Boston’s David Pastrnak, front, tangles with Buffalo’s Jacob Bryson during the second period Friday in Buffalo, N.Y. Joshua Bessex/Associated Press

BUFFALO, N.Y. —harlie Coyle had a goal and and two assists, Linus Ullmark made 34 saves against his former team and the Boston Bruins beat the Buffalo Sabres 4-1 on Friday night.

Boston goaltender Linus Ullmark made 34 saves in his debut for the Bruins on Friday against Buffalo, beating his former team, 4-1. Joshua Bessex/Associated Press

Taylor Hall added a goal and an assist, and Brad Marchand tallied two assists as the Bruins rebounded from a 6-3 loss Wednesday in Philadelphia to salvage a split on its first road trip of the season. David Pastrnak and Thomas Nosek also scored for Boston.

The Sabres got a goal from Victor Oloffson in opening a back-to-back set with their first loss on a four-game homestand. Craig Anderson stopped 22 shots.

Coyle scored on a power play to give the Bruins a three-goal lead about five minutes into the second period. It was the first power-play goal the Sabres allowed this season after nine successful penalty kills.

Marchand threaded a pass from the right circle past three Sabres’ sticks to set up Coyle on the left side of the net. Marchand also had a hand in the Bruins’ first goal when he took the puck from Buffalo’s Rasmus Dahlin along the end boards, received a backhand pass from Patrice Bergeron and fed Pastrnak for a one-timer from the right slot.

Coyle set up Nosek for a tap-in from the left edge of the crease to make it 2-0 toward the end of the first.

Hall assisted on Nosek goal and scored into the empty net in the closing minutes of the third period. Hall, who played 37 games for the Sabres last season before getting traded to Boston, drew boos in his first game back in Buffalo with fans in attendance.

Olofsson scored with 5:25 remaining in the third to end Ullmark’s shutout bid.

SHARKS 5, MAPLE LEAFS 3: Logan Couture had two goals and an assist and Adin Hill made 30 saves as San Jose beat Toronto.
Timo Meier, Jonathan Dahlen and Erik Karlsson provided the rest of the offense for San Jose (4-0-0), which played for the third time in four nights, including a 2-1 victory Thursday over the Ottawa Senators.

NOTES

PENGUINS: Pittsburgh star Sidney Crosby still isn’t sure when he will be cleared to return after he had left wrist surgery last month.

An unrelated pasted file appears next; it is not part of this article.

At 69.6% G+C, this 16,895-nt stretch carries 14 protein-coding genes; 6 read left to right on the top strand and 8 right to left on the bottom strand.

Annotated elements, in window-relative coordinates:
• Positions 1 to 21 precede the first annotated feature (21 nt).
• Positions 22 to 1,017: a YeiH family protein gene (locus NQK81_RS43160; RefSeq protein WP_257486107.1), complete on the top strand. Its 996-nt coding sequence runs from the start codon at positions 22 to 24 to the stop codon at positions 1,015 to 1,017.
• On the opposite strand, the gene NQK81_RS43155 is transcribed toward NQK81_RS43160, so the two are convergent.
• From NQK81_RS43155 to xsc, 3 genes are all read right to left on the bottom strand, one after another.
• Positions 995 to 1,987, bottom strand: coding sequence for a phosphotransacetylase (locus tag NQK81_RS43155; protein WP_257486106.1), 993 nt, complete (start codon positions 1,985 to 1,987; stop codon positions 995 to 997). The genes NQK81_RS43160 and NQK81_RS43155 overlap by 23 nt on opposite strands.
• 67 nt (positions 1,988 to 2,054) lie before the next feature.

Crosby skated with his teammates for more than an hour Friday in the latest step in his recovery from surgery in early September. The team announced at the time of the procedure that Crosby would miss a minimum of six weeks. The six-week mark passed on Wednesday with Crosby still inching his way back.

The three-time Stanley Cup winner has been dealing with pain in the wrist off and on since shortly after the 2014 Olympics. He initially hoped offseason rest would give it time to heal properly, a strategy that worked for him during previous summers. But as training camp for the 2021-22 season loomed with symptoms still lingering, he opted to have surgery in hopes of fixing the problem for good.

“So I think we all felt like it was something I wouldn’t have got through this season if I didn’t take care of it,” Crosby said. “Unfortunately end up missing some time here early, but I guess the other side of that was missing a lot more games, probably, in the middle of the year.”

Crosby called surgery the “last resort,” but felt it became unavoidable this time around. He said the procedure was different from the arthroscopic surgery he had on the wrist on Aug. 31, 2020.

“It was something I was able to manage (for years),” he said. “There were points where it bugged me more than others. You just get used to it. … It became more and more of a factor last year and then into the summer. Just had to take care of it.”

The next part of Crosby’s recovery will be figuring out when the wrist is good enough to handle a heavy load of faceoffs. He typically takes 20 to 25 a game, a movement that can put a lot of pressure on the joint.

Crosby, who turned 34 in August, does not expect to need surgery on the wrist again.


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